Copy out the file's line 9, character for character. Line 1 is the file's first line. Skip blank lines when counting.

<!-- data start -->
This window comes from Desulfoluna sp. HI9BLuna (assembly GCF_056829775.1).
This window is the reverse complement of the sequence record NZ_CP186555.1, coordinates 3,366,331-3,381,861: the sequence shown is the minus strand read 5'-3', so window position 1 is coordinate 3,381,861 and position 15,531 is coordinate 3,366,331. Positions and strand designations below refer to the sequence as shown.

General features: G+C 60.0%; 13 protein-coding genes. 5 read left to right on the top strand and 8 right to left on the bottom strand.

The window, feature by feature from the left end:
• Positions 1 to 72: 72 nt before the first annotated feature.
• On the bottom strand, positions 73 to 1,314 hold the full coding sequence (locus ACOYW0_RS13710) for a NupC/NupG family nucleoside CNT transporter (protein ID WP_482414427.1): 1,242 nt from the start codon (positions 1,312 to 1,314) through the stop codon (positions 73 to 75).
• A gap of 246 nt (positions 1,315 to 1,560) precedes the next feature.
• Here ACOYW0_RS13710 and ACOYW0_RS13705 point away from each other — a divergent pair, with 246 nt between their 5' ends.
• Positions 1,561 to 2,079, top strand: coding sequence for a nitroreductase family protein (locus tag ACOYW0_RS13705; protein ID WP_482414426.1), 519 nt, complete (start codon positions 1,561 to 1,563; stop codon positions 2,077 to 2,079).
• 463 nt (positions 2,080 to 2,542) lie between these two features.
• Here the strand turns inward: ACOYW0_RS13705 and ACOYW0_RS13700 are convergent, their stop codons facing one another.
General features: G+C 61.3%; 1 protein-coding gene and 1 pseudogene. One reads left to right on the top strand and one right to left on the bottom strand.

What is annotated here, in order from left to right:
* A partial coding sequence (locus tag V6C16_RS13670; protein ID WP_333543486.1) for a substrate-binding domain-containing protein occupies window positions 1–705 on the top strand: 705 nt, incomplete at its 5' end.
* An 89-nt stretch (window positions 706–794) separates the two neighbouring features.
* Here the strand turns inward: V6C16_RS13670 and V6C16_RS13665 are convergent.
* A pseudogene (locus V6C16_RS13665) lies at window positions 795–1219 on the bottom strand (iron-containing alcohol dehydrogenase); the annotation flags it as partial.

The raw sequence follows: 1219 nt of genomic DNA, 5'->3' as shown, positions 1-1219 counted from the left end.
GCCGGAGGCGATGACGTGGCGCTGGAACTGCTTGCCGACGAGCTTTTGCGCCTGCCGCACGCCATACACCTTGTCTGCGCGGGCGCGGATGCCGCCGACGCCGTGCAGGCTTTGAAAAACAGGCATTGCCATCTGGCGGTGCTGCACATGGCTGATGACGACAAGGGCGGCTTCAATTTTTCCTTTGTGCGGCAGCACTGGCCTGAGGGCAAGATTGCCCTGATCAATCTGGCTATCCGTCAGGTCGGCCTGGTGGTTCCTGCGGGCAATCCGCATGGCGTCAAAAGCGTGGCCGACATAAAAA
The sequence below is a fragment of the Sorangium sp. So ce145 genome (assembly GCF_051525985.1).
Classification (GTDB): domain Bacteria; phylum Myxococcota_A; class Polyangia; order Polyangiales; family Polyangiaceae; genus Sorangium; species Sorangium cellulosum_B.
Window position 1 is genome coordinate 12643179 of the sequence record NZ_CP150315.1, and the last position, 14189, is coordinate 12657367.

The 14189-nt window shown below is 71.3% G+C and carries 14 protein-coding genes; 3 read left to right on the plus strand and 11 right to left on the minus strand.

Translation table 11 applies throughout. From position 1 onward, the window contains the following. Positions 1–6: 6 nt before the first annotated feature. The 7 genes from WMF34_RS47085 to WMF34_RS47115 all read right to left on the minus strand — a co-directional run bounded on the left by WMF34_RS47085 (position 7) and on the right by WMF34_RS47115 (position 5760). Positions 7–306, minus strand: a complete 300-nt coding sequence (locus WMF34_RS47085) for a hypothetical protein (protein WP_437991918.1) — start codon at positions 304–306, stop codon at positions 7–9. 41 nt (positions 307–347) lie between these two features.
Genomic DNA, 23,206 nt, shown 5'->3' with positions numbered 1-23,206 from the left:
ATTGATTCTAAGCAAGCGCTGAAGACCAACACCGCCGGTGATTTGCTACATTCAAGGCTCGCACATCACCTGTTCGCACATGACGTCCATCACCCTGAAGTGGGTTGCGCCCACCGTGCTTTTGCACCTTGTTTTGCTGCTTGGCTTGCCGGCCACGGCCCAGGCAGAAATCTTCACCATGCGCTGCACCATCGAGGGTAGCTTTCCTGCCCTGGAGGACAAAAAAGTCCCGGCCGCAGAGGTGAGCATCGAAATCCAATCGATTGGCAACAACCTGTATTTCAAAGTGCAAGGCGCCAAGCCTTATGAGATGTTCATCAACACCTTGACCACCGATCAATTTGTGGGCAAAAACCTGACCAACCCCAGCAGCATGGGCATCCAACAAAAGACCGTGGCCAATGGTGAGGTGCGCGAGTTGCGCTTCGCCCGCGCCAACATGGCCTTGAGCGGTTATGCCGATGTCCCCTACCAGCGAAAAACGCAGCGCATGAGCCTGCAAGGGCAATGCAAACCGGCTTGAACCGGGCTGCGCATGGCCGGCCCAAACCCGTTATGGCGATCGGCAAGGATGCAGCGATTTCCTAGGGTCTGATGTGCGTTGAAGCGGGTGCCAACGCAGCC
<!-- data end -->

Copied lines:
• Positions 1,561 to 2,079, top strand: coding sequence for a nitroreductase family protein (locus tag ACOYW0_RS13705; protein ID WP_482414426.1), 519 nt, complete (start codon positions 1,561 to 1,563; stop codon positions 2,077 to 2,079).